So when my friend invited us on a hike, I thought, Hey, that’s a new thing! Why not? The next morning, I put on my crappy sneakers and followed her and her two young children into the mountains outside Seattle for an easy one-mile walk. A born-and-raised city girl, I took deep lungfuls of the fresh, sweet-smelling air—it felt as good as downing a bottle of ice cold water on a hot day. Though we’d parked by the highway, we couldn’t hear it or see it, thanks to the ginormous trees that formed a magical soundproof barrier between us and the traffic. There was so much to see: mossy rocks, purple flowers peeking out from behind tall trees. The best part was discovering where the trail led: a little pond covered with lily pads. My friend had to stop her kids from running through the trees to jump into it, and I totally empathized with their impulse. The whole experience was pretty magical.
Sunday hikes quickly became a tradition for Scott and me. It was a relatively cheap way to spend time together—and since I didn’t have a job for my first two months here, cheap was important. We were also trying to make friends in our new city. Talking to new people has always been hard for me; I found, however, that people in Seattle love to talk about hiking! The subject made for easy conversation with the other people in our building and folks I met at parties. Plus, there was just something about picking fresh berries in Discovery Park, climbing to the top of Rattlesnake Ledge to gaze out at the Snoqualmie River Valley, or taking in a magnificent waterfall view at Wallace Falls that was deeply satisfying in a way that striving to get published never was.
One Sunday seven months after our first hike, Scott and I decided to head west to Olympic National Park. It was just a four-hour drive from Seattle, but when we got there, it felt like we’d been transported to a completely different world: It was scarcely populated, and the traffic noise, sirens, jackhammers, and shouting that I’m used to hearing in the city had been replaced by the sounds of wind and rain, the rushing of the river, and the occasional bird call. But my favorite thing there were the trees. Within the park’s boundaries is the Hoh Rain Forest, which contains tons of old-growth trees, many of which have been there for literally hundreds of years. Awe-inspiringly huge and covered with moss, they looked otherworldly, noble, and just wise, somehow. Like they’d seen everything.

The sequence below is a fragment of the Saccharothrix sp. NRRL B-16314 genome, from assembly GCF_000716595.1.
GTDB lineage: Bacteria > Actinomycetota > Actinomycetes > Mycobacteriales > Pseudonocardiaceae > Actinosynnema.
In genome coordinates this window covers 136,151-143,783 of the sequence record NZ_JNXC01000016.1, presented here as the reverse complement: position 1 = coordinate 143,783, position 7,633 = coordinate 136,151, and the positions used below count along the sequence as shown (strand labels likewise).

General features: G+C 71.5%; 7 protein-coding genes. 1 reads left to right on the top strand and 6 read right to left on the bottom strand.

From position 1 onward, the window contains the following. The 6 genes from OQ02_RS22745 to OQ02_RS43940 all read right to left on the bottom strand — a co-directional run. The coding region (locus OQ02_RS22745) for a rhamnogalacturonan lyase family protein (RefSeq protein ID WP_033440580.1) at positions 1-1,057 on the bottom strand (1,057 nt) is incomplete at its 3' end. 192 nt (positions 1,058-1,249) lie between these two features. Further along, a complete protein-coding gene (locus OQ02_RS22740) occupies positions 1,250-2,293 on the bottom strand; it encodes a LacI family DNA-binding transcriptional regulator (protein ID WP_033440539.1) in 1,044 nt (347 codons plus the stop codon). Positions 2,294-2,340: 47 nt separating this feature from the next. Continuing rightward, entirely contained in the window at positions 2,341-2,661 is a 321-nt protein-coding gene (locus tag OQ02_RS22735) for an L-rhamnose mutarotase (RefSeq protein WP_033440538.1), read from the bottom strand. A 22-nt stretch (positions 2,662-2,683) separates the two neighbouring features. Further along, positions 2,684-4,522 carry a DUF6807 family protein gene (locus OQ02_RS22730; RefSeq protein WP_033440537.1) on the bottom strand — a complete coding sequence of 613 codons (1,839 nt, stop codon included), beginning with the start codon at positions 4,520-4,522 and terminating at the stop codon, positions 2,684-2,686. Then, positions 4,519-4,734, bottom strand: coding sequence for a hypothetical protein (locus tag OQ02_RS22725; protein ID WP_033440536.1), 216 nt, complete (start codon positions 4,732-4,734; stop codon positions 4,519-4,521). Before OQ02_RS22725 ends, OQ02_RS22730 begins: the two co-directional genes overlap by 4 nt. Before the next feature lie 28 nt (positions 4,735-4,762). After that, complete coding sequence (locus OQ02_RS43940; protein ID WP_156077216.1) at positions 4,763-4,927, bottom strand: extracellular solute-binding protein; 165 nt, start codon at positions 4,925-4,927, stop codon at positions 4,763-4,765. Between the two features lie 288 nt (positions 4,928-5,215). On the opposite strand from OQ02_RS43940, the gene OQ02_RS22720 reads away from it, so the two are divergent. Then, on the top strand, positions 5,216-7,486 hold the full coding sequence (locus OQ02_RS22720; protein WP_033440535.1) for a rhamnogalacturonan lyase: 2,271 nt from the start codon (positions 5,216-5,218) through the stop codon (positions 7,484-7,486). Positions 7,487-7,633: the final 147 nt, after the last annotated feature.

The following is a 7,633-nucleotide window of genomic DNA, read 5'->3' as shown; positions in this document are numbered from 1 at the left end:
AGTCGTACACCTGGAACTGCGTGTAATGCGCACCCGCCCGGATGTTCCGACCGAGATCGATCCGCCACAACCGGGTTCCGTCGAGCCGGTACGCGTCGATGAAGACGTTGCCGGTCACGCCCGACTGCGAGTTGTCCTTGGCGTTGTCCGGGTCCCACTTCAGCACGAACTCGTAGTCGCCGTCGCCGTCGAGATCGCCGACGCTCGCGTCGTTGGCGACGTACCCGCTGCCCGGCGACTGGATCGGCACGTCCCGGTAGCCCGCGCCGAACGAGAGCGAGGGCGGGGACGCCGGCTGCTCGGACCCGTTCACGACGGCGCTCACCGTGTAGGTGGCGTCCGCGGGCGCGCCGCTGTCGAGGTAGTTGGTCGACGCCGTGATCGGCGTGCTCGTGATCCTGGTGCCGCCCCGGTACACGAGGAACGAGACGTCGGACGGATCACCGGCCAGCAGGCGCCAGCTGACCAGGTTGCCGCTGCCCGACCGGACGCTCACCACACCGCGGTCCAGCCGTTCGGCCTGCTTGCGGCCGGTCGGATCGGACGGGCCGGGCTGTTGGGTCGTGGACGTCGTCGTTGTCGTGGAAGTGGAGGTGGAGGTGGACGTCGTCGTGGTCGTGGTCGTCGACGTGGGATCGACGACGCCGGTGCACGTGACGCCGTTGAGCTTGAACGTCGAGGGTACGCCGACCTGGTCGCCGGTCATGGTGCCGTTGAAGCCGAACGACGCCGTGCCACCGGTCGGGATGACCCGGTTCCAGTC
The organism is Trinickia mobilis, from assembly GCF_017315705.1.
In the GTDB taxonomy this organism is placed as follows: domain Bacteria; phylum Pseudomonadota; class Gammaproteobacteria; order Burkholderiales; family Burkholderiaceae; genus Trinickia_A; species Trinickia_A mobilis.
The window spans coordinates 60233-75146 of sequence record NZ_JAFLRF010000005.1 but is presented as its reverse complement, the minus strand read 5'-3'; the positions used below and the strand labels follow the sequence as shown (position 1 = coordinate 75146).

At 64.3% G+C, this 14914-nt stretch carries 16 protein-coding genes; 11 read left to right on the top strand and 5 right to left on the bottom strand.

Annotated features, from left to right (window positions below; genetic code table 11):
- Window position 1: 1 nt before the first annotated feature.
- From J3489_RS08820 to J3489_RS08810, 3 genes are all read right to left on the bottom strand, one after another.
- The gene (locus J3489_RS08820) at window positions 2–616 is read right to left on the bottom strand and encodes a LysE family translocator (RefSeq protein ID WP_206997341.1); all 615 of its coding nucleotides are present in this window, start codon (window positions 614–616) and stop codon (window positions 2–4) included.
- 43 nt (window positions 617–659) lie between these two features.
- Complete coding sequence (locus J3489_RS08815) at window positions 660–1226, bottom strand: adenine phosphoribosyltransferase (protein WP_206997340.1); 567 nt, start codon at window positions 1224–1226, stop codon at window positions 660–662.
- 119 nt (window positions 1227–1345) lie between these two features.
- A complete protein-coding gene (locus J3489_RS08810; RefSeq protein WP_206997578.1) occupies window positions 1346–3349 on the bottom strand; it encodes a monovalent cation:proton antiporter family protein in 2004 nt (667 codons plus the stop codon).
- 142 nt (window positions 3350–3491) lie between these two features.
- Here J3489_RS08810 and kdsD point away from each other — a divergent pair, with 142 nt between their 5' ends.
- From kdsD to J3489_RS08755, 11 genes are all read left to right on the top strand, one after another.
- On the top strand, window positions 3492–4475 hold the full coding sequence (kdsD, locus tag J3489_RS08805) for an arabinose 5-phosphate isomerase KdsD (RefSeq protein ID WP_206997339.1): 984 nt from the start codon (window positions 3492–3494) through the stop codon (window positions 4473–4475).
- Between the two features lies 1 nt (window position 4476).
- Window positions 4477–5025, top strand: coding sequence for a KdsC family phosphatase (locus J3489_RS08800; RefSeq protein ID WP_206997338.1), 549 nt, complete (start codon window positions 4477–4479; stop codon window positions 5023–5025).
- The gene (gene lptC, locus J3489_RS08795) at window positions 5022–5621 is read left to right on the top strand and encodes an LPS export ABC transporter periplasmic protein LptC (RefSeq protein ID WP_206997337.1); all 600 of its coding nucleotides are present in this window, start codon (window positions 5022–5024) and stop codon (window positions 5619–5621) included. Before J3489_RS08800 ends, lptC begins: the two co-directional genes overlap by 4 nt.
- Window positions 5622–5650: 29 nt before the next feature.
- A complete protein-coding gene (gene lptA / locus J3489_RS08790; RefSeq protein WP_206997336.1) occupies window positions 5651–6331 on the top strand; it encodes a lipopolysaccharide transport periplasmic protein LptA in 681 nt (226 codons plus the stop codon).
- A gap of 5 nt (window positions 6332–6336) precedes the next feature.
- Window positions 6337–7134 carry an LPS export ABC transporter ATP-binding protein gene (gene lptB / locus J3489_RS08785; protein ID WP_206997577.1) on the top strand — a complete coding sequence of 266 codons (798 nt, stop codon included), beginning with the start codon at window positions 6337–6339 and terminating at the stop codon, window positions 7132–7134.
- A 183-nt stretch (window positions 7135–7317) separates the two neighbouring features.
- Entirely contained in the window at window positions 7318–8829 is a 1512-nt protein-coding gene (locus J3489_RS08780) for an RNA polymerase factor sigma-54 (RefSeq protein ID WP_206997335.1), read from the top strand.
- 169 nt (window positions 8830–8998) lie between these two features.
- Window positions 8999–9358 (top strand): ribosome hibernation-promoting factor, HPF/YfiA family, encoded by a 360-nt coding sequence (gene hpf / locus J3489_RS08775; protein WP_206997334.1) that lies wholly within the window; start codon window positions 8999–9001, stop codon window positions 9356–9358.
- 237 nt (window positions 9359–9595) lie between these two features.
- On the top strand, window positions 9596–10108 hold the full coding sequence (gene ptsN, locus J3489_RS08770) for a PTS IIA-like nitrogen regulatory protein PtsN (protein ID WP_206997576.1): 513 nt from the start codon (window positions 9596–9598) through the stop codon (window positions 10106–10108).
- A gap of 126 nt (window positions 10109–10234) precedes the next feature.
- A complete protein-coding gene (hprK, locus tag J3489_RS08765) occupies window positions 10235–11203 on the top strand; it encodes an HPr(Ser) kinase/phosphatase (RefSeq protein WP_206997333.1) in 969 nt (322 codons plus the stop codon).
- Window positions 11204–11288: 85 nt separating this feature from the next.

We stopped to study an almost comically massive tree labeled “giant spruce,” and suddenly, a bald eagle flew by just above our heads. I had never seen a bald eagle IRL, but I knew they were pretty common in Seattle (I guess they’re attracted by the old trees and the salmon—thanks, Wikipedia!). It flew by too fast for me to take a picture, which bummed me out for a second because I wanted proof that it had really happened. But then I realized that I’d been there, I’d seen something that most people don’t see often if at all, and that was what mattered. My photographs couldn’t show how that moment made me feel any better than they could do justice to the giant spruce, whose sheer massiveness none of my pictures could capture.